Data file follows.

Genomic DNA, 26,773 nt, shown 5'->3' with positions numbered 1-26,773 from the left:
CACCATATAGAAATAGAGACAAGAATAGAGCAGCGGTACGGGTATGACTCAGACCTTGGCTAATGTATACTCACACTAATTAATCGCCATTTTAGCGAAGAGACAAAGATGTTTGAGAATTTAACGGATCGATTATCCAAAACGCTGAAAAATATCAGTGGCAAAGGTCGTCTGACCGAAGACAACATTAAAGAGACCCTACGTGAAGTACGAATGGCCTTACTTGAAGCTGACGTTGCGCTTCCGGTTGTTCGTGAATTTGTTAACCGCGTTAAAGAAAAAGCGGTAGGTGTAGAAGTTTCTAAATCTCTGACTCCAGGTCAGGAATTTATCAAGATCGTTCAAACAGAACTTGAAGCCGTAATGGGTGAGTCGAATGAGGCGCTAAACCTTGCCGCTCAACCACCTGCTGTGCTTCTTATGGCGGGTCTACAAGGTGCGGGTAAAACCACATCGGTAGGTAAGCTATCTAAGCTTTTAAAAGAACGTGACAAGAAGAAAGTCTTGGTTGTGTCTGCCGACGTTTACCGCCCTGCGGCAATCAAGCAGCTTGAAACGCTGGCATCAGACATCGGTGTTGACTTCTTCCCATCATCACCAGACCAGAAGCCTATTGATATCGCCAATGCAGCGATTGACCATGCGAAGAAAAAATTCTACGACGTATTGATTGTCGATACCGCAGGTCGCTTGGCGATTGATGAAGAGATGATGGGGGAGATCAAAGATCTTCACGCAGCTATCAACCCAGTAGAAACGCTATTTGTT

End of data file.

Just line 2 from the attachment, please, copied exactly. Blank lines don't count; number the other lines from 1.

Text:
CACCATATAGAAATAGAGACAAGAATAGAGCAGCGGTACGGGTATGACTCAGACCTTGGCTAATGTATACTCACACTAATTAATCGCCATTTTAGCGAAGAGACAAAGATGTTTGAGAATTTAACGGATCGATTATCCAAAACGCTGAAAAATATCAGTGGCAAAGGTCGTCTGACCGAAGACAACATTAAAGAGACCCTACGTGAAGTACGAATGGCCTTACTTGAAGCTGACGTTGCGCTTCCGGTTGTTCGTGAATTTGTTAACCGCGTTAAAGAAAAAGCGGTAGGTGTAGAAGTTTCTAAATCTCTGACTCCAGGTCAGGAATTTATCAAGATCGTTCAAACAGAACTTGAAGCCGTAATGGGTGAGTCGAATGAGGCGCTAAACCTTGCCGCTCAACCACCTGCTGTGCTTCTTATGGCGGGTCTACAAGGTGCGGGTAAAACCACATCGGTAGGTAAGCTATCTAAGCTTTTAAAAGAACGTGACAAGAAGAAAGTCTTGGTTGTGTCTGCCGACGTTTACCGCCCTGCGGCAATCAAGCAGCTTGAAACGCTGGCATCAGACATCGGTGTTGACTTCTTCCCATCATCACCAGACCAGAAGCCTATTGATATCGCCAATGCAGCGATTGACCATGCGAAGAAAAAATTCTACGACGTATTGATTGTCGATACCGCAGGTCGCTTGGCGATTGATGAAGAGATGATGGGGGAGATCAAAGATCTTCACGCAGCTATCAACCCAGTAGAAACGCTATTTGTT